Q: What are the benefits of a good sex life?
A: Sexual intimacy increases the body's release of oxytocin, a chemical that enhances happiness and pleasure for you and your partner.
The benefits don't stop there, though.. Mutually monogamous sex reduces your risk for heart disease, stroke, cancer and even accidents; it makes you look and feel younger; and it dampens pain. Why? Sex and orgasm increase blood flow to your arteries (that's why your skin plumps in important areas and certain organs get bigger and harder). This increased blood flow provides more oxygen and nutrients to places that need it most, including your brain, which is really your biggest sex organ. Sex rejuvenates hair and skin for the same reason.
We'd say that it's nature's best, and most fun, way of reducing your Real Age (the age of your body based on your health history and practices) and making you more beautiful (for more about how to measure and improve inner and outer beauty, visit our website YOUBeauty.com).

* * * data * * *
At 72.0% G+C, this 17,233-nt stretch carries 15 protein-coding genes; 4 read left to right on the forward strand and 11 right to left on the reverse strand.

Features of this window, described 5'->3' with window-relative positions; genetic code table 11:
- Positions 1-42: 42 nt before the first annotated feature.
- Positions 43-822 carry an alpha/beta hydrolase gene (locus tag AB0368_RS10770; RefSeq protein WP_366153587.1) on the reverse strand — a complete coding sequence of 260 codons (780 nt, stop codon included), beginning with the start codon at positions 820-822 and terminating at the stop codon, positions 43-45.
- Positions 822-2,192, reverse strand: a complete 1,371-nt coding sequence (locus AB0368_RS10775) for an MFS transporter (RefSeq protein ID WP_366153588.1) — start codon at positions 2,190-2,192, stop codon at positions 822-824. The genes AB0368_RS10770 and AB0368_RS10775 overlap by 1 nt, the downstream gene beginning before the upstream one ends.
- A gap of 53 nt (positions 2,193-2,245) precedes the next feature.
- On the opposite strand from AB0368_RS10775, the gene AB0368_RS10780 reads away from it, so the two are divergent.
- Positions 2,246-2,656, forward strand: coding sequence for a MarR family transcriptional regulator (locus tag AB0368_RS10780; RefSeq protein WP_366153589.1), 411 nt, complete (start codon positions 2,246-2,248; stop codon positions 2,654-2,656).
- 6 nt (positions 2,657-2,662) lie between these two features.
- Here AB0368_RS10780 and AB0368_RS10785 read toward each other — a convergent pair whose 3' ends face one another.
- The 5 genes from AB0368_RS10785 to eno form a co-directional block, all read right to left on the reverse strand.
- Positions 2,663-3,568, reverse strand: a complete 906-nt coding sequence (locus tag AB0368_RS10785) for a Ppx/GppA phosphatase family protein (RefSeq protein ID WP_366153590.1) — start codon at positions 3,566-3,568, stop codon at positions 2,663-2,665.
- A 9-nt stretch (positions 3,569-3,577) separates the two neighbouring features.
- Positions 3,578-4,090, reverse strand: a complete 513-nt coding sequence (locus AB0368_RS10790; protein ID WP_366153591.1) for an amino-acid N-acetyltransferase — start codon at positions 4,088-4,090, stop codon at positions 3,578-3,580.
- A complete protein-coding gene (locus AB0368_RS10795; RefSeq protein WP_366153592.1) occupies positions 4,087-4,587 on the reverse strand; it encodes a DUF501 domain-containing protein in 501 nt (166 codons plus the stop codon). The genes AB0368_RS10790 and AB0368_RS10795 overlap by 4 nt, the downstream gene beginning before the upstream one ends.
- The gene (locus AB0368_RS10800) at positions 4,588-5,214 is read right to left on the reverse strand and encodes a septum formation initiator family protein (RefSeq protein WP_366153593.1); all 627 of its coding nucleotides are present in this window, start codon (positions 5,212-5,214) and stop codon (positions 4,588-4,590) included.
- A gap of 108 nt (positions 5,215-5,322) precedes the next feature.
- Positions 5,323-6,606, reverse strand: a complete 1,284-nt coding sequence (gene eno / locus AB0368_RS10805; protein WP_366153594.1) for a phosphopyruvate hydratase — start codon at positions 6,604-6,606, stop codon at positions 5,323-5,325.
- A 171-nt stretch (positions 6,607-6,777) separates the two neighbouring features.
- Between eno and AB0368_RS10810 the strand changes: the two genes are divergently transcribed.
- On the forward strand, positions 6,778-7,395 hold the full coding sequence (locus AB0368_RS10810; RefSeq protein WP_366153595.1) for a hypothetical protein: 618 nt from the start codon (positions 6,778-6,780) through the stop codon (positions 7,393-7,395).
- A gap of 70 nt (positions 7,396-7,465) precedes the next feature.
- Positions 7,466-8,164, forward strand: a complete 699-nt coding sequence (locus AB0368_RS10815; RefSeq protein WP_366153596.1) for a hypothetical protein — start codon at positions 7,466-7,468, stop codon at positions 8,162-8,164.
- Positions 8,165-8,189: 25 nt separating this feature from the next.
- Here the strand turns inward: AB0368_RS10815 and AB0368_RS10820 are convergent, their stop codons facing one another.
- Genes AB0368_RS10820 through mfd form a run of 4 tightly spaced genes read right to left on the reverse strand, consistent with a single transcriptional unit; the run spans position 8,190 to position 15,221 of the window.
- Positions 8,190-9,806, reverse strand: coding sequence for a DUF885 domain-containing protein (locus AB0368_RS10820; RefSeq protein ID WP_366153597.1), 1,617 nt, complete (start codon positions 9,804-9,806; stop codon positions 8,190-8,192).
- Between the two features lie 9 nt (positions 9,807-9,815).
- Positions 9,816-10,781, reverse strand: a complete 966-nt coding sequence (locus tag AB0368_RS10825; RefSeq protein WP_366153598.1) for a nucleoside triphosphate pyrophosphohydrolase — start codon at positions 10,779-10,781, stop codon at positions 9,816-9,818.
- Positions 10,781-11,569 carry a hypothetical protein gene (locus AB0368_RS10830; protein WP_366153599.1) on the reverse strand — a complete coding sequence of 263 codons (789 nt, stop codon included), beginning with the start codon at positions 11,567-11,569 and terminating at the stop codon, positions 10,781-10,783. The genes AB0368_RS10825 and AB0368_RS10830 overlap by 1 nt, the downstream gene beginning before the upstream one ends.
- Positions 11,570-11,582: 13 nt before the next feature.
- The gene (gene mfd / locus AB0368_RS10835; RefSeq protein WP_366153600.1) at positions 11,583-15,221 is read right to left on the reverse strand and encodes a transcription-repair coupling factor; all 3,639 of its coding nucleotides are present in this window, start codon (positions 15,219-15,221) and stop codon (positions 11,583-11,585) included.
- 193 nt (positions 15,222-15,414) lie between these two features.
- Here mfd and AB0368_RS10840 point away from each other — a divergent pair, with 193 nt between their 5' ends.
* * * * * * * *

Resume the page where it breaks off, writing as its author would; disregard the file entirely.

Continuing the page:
Q: My friend has been eating a dark chocolate bar with chili pepper in it. To me it sounds disgusting, but she says there are health benefits and it lifts her mood. Is this true?
A: Yes, spicy foods and chocolate make your Real Age younger, but you don't have to eat them together--that's up to your taste buds.
First let's start with clark chocolate. Dark chocolate (it must contain at least 70 percent cocoa)--not milk chocolate--contains natural chemicals that help protect your cells from free radicals that cause inflammation and disease. Dark chocolate also contains agents to lower your blood pressure. A half-ounce a clay is the recommended "dosage."